An author has discovered that one of the most famous films in Irish history features an actor who took part in the Easter Rising.
Dermot McEvoy is an expert on the Easter Rising and he reveals that the man who played the Reverend Mister Playfair in The Quiet Man was one of the rebels imprisoned in Stafford 36 years earlier.
The Quiet Man stars John Wayne as an Irish emigrant who returns to his homeland to reclaim a farm that is rightfully his.
The 1952 hit movie also featured Dublin born brothers Barry Fitzgerald and Arthur Shields. Both were born on Walsworth Street in Dublin in the late 19th century. Both men often played Catholic priests in their films but were actually born into a Protestant family.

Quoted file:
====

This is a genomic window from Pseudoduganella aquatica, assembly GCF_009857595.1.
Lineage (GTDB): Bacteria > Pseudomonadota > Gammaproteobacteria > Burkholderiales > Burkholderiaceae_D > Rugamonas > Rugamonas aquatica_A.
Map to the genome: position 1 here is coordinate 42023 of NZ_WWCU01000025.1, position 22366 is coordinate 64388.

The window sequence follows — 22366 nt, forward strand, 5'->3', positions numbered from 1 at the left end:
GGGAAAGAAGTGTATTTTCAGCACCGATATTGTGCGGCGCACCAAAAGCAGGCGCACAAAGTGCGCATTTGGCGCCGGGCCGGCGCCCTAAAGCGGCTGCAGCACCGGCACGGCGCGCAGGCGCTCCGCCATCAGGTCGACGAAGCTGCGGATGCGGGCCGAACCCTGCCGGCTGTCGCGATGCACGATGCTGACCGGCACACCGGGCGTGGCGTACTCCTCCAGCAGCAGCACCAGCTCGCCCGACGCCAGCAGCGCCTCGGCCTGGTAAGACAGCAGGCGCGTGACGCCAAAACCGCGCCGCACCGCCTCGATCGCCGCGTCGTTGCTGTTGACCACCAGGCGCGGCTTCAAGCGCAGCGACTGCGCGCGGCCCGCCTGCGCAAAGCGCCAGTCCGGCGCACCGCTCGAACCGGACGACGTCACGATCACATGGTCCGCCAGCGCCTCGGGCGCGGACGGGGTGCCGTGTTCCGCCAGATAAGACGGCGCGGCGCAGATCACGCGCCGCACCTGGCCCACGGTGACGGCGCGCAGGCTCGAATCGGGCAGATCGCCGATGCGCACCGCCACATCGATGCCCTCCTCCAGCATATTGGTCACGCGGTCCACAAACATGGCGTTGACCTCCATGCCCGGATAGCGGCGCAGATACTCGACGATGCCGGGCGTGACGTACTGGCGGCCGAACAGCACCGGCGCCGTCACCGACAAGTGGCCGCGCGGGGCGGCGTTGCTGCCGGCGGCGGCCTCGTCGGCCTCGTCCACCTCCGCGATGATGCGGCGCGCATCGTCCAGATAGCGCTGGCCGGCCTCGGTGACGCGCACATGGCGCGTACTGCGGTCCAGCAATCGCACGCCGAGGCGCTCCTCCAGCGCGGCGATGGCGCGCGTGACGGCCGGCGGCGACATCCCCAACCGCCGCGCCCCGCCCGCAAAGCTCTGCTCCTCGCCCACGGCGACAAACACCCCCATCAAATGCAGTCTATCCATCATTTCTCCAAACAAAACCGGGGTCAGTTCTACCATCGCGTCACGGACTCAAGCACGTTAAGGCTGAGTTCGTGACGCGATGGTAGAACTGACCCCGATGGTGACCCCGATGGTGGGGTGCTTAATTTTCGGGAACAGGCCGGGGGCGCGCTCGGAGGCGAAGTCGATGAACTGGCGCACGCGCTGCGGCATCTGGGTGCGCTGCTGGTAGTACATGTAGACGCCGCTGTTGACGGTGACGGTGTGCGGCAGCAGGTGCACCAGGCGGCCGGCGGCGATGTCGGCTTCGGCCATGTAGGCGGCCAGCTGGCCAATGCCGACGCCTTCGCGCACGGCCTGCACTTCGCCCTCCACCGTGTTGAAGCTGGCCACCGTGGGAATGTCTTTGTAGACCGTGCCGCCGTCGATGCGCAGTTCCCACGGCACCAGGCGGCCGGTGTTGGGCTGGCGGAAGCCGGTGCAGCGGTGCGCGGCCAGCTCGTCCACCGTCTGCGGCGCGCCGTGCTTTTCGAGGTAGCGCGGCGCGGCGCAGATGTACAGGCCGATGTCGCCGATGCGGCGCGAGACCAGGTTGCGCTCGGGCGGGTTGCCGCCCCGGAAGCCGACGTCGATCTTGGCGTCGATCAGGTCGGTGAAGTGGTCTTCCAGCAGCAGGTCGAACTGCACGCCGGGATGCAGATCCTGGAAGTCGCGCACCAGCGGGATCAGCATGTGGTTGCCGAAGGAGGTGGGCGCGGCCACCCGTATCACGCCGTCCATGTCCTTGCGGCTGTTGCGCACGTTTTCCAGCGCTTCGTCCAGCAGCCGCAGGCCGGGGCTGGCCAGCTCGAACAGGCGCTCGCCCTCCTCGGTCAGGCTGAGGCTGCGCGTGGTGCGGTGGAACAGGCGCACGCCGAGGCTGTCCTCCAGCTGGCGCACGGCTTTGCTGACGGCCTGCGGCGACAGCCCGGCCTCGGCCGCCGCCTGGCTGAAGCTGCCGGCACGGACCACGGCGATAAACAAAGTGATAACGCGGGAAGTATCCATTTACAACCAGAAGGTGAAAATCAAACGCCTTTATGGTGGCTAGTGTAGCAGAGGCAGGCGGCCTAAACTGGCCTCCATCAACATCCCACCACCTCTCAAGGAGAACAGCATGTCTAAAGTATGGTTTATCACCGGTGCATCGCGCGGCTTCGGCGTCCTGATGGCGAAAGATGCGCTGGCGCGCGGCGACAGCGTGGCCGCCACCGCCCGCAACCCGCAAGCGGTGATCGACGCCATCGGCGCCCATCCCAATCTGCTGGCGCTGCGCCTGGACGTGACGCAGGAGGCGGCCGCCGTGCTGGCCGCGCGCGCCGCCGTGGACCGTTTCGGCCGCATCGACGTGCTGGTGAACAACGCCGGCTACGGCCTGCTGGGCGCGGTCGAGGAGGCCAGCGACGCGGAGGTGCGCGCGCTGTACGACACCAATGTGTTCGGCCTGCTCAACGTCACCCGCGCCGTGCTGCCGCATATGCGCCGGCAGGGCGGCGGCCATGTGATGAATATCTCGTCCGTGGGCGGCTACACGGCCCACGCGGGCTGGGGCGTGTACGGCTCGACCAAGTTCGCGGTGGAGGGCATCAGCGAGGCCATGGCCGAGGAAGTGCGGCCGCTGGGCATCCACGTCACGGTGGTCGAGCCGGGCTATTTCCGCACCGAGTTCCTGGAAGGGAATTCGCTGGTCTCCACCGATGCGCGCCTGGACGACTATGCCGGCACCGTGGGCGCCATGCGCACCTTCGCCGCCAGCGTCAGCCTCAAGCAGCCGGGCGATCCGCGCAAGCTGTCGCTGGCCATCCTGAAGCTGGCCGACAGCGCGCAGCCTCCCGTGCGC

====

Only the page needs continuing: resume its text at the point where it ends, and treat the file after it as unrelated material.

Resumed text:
Shields was tasked with running the Rising’s Radio Station
Arthur was a member of the Irish Volunteers. He had hidden a rifle under the stage at the Abbey Theatre. On Easter Monday he retrieved the rifle and joined James Connolly and his men at Liberty Hall.
He was part of the group that occupied the General Post Office along with Connolly, Michael Collins, Patrick Pearse, Tom Clarke and Sean MacDiarmada.
Arthur Shields was one of a small group of the Volunteers tasked with running the Rising’s Radio Station. Using stolen equipment they broadcast news of the Rising to the world. They continued for about 24 hours until the British shelled the building on the corner of Lower Abbey Street, and it burnt to the ground. This was a world’s first in the use of radio by any revolutionary group.
Shields was captured and imprisoned in England and later in Wales along with Collins. They were both released at Christmas 1916.
Fitzgerald was born William Joseph Shields and went on to win an Oscar for his performance in Going My Way. The building where the brothers were born is next to the Jewish museum in Dublin and contains a plaque to commemorate Fitzgerald’s birthplace.